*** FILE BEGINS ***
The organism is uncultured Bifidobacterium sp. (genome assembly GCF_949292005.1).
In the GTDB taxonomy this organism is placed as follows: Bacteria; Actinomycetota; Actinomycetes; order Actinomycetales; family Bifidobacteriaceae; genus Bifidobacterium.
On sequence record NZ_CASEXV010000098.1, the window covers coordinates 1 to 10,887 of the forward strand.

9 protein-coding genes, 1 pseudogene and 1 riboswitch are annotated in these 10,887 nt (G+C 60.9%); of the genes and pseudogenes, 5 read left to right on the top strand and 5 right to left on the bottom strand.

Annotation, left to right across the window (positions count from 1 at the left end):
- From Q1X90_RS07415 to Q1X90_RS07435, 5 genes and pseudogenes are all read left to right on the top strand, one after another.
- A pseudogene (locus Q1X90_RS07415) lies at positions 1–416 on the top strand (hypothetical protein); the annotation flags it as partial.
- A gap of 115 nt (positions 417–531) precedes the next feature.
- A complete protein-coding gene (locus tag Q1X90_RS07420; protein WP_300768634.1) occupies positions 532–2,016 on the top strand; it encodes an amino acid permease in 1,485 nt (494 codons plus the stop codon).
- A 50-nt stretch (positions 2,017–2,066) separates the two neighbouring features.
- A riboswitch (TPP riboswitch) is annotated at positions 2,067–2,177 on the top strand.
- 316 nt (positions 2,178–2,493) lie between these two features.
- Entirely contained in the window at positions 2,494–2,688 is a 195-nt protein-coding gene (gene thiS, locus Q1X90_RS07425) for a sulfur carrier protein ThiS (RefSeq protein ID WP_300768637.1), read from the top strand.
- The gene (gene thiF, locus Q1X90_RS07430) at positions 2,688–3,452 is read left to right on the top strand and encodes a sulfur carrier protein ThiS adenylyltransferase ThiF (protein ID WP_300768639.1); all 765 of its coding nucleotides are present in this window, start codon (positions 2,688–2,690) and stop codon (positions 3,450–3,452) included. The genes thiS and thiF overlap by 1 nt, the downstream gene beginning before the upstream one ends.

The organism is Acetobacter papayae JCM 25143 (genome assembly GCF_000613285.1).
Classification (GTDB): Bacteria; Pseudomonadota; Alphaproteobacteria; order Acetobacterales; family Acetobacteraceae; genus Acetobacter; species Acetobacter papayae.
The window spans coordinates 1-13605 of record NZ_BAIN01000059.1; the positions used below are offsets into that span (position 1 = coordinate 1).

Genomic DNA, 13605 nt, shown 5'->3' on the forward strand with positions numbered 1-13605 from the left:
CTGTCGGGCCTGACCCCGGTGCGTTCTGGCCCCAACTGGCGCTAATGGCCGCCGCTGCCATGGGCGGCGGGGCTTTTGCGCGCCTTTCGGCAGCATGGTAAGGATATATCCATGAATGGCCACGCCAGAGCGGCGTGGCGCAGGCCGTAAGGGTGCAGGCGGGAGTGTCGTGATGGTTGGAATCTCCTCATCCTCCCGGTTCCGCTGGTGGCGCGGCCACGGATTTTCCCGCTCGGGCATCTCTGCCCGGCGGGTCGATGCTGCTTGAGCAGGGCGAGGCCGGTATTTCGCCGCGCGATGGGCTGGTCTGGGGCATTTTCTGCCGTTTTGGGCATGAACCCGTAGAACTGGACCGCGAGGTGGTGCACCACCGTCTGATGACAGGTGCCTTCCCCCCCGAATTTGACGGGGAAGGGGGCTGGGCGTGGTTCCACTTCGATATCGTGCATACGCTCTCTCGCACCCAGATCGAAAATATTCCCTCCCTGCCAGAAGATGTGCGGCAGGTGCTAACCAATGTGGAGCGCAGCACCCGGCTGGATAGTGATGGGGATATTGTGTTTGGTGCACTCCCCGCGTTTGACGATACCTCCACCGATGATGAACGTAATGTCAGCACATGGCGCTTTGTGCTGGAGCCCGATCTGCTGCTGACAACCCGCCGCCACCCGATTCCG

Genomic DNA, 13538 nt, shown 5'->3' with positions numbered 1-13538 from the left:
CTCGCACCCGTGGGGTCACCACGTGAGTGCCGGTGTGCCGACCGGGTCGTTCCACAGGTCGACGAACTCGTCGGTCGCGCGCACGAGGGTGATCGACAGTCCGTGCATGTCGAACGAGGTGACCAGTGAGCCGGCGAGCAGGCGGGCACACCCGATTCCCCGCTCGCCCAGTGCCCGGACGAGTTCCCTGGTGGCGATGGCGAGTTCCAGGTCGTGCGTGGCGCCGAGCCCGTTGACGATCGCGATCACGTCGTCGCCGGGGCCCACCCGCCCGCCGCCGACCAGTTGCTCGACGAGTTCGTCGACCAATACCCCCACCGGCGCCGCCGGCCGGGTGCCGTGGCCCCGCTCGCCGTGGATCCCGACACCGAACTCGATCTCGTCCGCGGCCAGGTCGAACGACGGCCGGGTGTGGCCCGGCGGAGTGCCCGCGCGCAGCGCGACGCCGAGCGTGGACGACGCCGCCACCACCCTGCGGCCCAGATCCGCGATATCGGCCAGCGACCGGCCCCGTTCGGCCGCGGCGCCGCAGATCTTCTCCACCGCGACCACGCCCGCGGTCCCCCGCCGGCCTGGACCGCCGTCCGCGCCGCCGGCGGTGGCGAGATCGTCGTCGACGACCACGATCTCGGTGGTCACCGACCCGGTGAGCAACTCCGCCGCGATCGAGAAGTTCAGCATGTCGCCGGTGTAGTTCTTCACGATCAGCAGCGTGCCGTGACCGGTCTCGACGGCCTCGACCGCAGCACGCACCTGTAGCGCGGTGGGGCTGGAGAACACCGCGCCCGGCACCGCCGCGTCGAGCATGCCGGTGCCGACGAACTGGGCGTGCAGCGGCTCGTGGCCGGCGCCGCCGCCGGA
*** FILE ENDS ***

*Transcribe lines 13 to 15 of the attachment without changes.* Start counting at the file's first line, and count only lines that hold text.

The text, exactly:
- Entirely contained in the window at positions 2,494–2,688 is a 195-nt protein-coding gene (gene thiS, locus Q1X90_RS07425) for a sulfur carrier protein ThiS (RefSeq protein ID WP_300768637.1), read from the top strand.
- The gene (gene thiF, locus Q1X90_RS07430) at positions 2,688–3,452 is read left to right on the top strand and encodes a sulfur carrier protein ThiS adenylyltransferase ThiF (protein ID WP_300768639.1); all 765 of its coding nucleotides are present in this window, start codon (positions 2,688–2,690) and stop codon (positions 3,450–3,452) included. The genes thiS and thiF overlap by 1 nt, the downstream gene beginning before the upstream one ends.

The organism is Acetobacter papayae JCM 25143 (genome assembly GCF_000613285.1).